Deep roots in history

From the thirteenth century onwards, “madman or lunatics” as they were called at the time, came to Geel on pilgrimage at the tomb of Saint Dimpna. Dimpna, according to an ancient legend, was a king’s daughter who was murdered in Geel by her insane father and was buried here with her confessor.

‘Madman’ were sent away everywhere, because of their strange, unpredictable behaviour. Here in Geel, they could stay. Because of the legend and the grave of Saint-Dimpna located here, people of Geel considered it their duty to receive the ‘madmen’ and allow them to spend nine days in penance and prayer in the church. The pilgrims found peace and many stayed. News of Geel as a merciful refuge spread and more and more psychologically afflicted people arrived. The ‘sieckenkamer’ built next to the church soon no longer sufficed to house pilgrims and the citizens took them into their homes. In the first centuries, the church authorities organised lodging of boarders with citizens; in later centuries, it was the city authorities who did so. For centuries, ‘boarding houses’ were passed on from generation to generation. Thus, organically, without grand theories or plans, foster family care emerged as care by the community.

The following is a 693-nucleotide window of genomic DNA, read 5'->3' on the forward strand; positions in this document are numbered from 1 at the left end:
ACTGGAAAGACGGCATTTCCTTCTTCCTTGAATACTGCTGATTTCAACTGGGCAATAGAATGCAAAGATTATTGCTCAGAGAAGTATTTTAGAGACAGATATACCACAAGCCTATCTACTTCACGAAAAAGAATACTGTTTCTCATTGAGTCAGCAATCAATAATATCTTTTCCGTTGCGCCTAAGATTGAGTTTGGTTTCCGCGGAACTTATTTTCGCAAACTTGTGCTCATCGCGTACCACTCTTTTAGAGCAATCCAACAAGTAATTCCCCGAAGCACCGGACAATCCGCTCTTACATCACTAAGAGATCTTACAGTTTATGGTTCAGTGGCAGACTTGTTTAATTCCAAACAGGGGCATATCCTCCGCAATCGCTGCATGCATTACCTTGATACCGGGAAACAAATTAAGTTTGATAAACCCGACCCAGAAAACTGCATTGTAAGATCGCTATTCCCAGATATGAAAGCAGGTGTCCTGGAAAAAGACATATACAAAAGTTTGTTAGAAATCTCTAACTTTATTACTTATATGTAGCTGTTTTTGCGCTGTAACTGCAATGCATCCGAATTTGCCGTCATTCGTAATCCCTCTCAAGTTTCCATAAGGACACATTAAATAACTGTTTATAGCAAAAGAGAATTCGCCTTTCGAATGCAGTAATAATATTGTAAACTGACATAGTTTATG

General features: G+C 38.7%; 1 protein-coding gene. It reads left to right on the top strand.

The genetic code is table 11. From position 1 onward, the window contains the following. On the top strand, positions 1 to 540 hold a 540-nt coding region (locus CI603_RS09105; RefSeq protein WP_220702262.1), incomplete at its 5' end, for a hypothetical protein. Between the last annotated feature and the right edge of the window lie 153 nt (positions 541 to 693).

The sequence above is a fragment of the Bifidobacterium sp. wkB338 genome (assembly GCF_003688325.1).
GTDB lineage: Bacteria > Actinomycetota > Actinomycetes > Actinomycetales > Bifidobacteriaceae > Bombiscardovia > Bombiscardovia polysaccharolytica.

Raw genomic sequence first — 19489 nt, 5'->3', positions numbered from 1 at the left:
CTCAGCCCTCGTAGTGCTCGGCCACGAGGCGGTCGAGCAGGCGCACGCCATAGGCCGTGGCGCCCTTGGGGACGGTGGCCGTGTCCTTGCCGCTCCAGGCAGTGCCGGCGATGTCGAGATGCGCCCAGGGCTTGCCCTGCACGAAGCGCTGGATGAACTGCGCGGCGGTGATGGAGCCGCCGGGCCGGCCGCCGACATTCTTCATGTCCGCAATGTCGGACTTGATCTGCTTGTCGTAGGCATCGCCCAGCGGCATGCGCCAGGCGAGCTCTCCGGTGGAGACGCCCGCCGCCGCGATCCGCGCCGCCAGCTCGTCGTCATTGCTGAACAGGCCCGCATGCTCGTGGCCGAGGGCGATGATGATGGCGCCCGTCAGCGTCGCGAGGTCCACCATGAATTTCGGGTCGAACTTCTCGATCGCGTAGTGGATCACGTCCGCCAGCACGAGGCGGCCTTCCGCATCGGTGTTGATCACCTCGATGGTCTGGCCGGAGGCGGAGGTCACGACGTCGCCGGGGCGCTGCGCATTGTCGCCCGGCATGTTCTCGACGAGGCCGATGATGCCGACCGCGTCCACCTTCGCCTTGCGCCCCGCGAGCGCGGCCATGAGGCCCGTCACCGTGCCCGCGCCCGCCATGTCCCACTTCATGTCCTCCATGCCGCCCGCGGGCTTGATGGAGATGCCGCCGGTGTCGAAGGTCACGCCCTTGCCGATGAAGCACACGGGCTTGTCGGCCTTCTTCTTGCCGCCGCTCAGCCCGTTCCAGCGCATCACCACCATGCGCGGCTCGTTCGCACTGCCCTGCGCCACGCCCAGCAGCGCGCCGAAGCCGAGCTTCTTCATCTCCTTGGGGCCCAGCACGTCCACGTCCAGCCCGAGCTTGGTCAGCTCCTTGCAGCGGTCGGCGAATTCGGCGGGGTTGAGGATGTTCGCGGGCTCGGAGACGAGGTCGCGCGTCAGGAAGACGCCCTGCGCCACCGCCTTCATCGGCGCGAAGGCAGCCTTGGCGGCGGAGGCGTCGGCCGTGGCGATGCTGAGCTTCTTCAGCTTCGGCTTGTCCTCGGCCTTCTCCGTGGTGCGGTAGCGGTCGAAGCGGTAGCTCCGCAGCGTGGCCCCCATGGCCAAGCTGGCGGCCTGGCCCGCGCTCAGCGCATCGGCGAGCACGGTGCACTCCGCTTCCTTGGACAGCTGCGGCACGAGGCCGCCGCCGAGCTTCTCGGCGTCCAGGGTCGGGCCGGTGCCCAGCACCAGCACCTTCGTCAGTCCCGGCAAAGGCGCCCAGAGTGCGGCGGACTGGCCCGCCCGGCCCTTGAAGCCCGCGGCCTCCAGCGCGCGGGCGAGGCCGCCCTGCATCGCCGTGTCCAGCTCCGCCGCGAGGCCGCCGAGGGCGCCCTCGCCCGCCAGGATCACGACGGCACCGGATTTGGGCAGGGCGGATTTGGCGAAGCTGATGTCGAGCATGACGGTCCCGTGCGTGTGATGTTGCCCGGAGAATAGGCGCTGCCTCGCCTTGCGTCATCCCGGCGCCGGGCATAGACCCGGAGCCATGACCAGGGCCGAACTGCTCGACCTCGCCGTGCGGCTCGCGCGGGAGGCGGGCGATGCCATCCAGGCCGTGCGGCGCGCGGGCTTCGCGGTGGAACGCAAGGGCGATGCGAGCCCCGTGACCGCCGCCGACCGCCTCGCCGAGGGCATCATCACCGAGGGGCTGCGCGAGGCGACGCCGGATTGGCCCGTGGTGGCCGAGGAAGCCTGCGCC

From 1851, professional support was built out, including the construction of a central hospital, the employement of psychiatrists and care staff and the provision of all kinds of support initiatives. Since 1991, Geel Foster Family Care has been part of the OPZ Geel, a psychiatric care center of the Flemish government.
In 2001, in a report on mental health care, the World Health Organisation WHO described Geel foster family care as a “best practice” and an excellent alternative to “institutional psychiatry”.